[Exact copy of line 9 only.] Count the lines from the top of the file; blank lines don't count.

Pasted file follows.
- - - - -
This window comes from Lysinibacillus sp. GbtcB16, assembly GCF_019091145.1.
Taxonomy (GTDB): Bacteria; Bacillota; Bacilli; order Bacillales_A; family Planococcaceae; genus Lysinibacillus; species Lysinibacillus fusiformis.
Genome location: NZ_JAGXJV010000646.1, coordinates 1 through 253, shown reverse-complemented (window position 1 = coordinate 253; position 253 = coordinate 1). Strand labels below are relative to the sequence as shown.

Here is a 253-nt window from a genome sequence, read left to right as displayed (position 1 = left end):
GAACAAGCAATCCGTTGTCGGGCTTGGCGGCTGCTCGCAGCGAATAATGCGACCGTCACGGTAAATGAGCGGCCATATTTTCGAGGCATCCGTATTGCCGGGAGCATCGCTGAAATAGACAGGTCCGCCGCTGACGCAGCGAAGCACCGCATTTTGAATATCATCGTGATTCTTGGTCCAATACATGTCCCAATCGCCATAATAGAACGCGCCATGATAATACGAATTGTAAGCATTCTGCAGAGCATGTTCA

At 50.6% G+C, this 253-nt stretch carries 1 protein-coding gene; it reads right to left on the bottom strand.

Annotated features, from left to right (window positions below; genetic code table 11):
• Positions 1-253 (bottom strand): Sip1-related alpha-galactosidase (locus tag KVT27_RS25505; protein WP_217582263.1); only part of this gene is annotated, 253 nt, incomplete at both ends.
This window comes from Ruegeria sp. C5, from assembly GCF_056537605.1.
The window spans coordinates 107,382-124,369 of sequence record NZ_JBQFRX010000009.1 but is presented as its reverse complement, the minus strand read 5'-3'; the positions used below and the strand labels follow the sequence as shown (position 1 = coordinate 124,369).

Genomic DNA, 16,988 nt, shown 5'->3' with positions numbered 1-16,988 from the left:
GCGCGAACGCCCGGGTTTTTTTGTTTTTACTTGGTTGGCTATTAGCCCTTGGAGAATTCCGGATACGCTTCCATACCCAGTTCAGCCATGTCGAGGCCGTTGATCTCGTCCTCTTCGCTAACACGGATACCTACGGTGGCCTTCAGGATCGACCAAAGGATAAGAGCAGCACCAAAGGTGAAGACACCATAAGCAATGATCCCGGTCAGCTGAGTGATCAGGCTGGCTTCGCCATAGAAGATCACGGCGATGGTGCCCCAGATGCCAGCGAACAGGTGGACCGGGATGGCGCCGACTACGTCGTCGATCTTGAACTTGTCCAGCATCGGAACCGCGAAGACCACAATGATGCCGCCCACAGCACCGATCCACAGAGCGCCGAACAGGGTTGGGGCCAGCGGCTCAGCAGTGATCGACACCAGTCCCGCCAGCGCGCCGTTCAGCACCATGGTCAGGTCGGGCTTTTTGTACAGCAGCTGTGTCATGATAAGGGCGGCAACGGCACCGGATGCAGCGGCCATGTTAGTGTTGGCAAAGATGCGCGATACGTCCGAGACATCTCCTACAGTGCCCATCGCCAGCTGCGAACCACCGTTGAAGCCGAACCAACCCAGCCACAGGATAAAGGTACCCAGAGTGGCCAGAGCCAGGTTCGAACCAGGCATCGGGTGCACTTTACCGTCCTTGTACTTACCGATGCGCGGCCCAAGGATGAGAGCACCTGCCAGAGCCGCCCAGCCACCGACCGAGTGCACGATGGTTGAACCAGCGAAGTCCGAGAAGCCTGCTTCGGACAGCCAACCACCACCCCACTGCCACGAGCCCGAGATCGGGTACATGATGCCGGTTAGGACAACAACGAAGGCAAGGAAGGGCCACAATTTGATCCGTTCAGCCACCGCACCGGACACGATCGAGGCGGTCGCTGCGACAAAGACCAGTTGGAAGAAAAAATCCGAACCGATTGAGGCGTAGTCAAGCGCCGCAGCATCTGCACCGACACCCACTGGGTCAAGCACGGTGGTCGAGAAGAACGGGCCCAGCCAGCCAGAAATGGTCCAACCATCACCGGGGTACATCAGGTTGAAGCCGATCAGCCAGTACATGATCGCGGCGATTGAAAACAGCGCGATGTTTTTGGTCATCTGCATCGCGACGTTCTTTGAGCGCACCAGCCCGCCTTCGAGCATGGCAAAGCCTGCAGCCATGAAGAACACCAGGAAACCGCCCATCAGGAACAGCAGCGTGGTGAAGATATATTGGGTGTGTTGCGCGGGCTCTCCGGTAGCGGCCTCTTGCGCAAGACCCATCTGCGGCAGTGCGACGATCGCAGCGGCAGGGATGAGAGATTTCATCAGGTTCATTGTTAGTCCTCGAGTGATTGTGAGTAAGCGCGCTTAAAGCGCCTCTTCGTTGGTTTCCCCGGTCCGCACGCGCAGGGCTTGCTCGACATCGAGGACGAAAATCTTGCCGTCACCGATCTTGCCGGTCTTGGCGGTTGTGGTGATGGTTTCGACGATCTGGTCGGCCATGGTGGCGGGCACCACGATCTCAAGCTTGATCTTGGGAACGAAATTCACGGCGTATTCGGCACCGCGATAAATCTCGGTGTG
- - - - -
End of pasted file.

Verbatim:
This window comes from Ruegeria sp. C5, from assembly GCF_056537605.1.